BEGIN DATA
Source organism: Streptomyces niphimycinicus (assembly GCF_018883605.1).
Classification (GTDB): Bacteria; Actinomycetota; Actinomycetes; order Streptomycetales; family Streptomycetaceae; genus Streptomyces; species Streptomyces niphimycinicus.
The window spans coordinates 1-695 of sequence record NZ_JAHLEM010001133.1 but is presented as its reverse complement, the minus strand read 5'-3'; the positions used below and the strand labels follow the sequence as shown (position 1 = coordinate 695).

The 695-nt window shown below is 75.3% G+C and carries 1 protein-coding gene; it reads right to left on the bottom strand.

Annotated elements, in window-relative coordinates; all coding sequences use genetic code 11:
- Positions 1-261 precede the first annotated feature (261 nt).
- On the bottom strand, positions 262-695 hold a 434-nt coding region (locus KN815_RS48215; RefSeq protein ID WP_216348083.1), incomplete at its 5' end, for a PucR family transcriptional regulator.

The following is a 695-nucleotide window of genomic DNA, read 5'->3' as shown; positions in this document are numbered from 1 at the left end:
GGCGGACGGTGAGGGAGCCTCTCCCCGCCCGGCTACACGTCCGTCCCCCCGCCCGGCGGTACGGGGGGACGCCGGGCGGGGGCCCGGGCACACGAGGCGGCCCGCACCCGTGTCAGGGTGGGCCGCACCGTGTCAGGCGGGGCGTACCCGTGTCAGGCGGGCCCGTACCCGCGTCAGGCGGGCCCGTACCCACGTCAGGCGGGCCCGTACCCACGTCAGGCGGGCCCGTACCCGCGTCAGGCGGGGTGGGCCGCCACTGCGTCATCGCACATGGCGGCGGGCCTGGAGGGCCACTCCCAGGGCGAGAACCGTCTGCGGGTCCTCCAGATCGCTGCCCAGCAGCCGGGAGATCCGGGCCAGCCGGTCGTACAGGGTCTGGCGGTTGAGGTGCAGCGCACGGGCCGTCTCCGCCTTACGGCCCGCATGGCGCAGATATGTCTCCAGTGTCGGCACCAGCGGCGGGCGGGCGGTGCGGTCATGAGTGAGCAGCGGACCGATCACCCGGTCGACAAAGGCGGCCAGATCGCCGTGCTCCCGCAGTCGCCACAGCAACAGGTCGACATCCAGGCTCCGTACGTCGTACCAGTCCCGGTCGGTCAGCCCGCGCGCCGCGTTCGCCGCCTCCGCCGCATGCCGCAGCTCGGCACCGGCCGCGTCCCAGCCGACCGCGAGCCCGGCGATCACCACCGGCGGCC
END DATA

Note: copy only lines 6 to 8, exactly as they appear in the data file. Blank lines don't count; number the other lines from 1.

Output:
- Positions 1-261 precede the first annotated feature (261 nt).
- On the bottom strand, positions 262-695 hold a 434-nt coding region (locus KN815_RS48215; RefSeq protein ID WP_216348083.1), incomplete at its 5' end, for a PucR family transcriptional regulator.

The following is a 695-nucleotide window of genomic DNA, read 5'->3' as shown; positions in this document are numbered from 1 at the left end: